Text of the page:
An unfinished resort near Louisbourg, where only 10 high-end homes have been constructed after seven years, is now listed with a real estate company.
It's a far cry from the 400 homes, spa and golf course that CBI Cape Breton Island Developers Inc. promised to build when the Louisbourg Resort Golf and Spa was announced in 2006 with great fanfare.
Henric Bauermeister, a German developer with CBI Cape Breton Island Developers Inc., wouldn't say much about putting the resort up for sale.
"It is just about exploring and keeping options open while we work on a long term solution for the resort. The intention is absolutely to further develop and build the resort which we are convinced will work out," Bauermeister said in an emailed statement.
"It is such a nice unique place and area, a solution should and will be in place shortly."
Bauermeister did not provide any further details about the sale.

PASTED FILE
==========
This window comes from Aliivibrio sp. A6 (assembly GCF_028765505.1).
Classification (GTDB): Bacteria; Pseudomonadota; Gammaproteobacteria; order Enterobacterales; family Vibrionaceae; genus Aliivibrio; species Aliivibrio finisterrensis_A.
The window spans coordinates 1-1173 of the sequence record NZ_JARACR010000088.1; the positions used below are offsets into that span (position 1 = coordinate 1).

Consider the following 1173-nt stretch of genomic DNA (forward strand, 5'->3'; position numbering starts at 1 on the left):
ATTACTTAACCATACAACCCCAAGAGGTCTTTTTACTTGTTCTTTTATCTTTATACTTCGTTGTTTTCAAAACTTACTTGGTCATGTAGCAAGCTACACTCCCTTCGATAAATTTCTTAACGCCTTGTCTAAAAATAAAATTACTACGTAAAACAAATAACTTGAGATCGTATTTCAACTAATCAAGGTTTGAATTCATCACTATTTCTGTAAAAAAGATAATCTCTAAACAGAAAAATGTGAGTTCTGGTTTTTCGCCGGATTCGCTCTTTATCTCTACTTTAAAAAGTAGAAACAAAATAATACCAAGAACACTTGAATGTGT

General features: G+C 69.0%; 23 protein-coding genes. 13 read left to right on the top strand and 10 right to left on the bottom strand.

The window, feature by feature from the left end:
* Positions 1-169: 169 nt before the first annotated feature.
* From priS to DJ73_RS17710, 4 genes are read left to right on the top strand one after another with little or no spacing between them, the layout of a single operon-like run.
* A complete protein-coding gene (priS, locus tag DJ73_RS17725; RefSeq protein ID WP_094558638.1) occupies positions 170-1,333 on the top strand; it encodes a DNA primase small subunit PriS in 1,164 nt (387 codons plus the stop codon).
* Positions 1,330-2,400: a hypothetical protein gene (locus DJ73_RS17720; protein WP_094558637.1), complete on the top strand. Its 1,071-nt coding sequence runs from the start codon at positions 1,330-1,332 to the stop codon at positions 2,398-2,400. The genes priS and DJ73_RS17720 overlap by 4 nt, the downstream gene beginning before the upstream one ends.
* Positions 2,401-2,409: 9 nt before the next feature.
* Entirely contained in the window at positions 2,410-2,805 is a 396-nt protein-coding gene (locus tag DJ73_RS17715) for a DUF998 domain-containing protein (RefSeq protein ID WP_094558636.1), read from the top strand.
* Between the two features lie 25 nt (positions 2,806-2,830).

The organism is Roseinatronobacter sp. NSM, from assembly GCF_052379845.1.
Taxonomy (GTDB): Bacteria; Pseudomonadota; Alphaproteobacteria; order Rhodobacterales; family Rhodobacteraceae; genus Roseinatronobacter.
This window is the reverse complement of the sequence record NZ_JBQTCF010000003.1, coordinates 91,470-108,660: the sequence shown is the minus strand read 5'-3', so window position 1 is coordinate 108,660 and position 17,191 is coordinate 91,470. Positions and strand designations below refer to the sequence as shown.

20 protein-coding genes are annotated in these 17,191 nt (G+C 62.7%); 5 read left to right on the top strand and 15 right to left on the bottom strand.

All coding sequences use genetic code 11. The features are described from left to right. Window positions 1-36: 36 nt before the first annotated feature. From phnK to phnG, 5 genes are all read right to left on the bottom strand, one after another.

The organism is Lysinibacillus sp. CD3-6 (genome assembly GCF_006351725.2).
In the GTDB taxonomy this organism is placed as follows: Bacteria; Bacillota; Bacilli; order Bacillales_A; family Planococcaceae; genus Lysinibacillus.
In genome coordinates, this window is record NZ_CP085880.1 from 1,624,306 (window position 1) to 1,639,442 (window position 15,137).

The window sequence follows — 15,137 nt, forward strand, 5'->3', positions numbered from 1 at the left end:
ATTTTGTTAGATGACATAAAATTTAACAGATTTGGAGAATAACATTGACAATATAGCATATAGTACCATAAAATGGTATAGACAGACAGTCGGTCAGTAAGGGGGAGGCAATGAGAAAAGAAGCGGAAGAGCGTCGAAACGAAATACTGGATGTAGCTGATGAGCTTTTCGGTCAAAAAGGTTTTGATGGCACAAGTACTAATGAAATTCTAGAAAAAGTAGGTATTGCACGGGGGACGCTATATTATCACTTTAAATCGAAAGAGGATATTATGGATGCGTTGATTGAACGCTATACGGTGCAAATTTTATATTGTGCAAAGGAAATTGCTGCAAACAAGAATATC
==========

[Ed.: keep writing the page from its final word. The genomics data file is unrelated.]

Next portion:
In 2006, Premier Rodney MacDonald and federal cabinet minister Peter MacKay attended the launch of the resort, lauding the developers for undertaking the multimillion-dollar project with no government funding.
Over the next two years, Enterprise Cape Breton Corporation — a federal Crown corporation created to promote and finance the development of Cape Breton Island — quietly provided $1.5 million, despite earlier assurances by the developer that no government funding would be used for the development. CBI Cape Breton Island Developers Inc. was not required to pay back the money.
That information was obtained through project documents made public by ECBC.
The money from the Enterprise Cape Breton Corporation was to build the resort's sewer and water system, a system that has never been connected.
Mike MacKeigan, an administration manager with the Cape Breton Regional Municipality, told CBC News there are simply not enough homes on the site to make the water and sewer system work.
A spokesperson for the Atlantic Canada Opportunities Agency said the organization loaned the developers another $500,000 for marketing and is now suing to get most of that money back.
In a notice of action filed with the Supreme Court of Nova Scotia in March, ACOA claimed it is owed more than $433,000.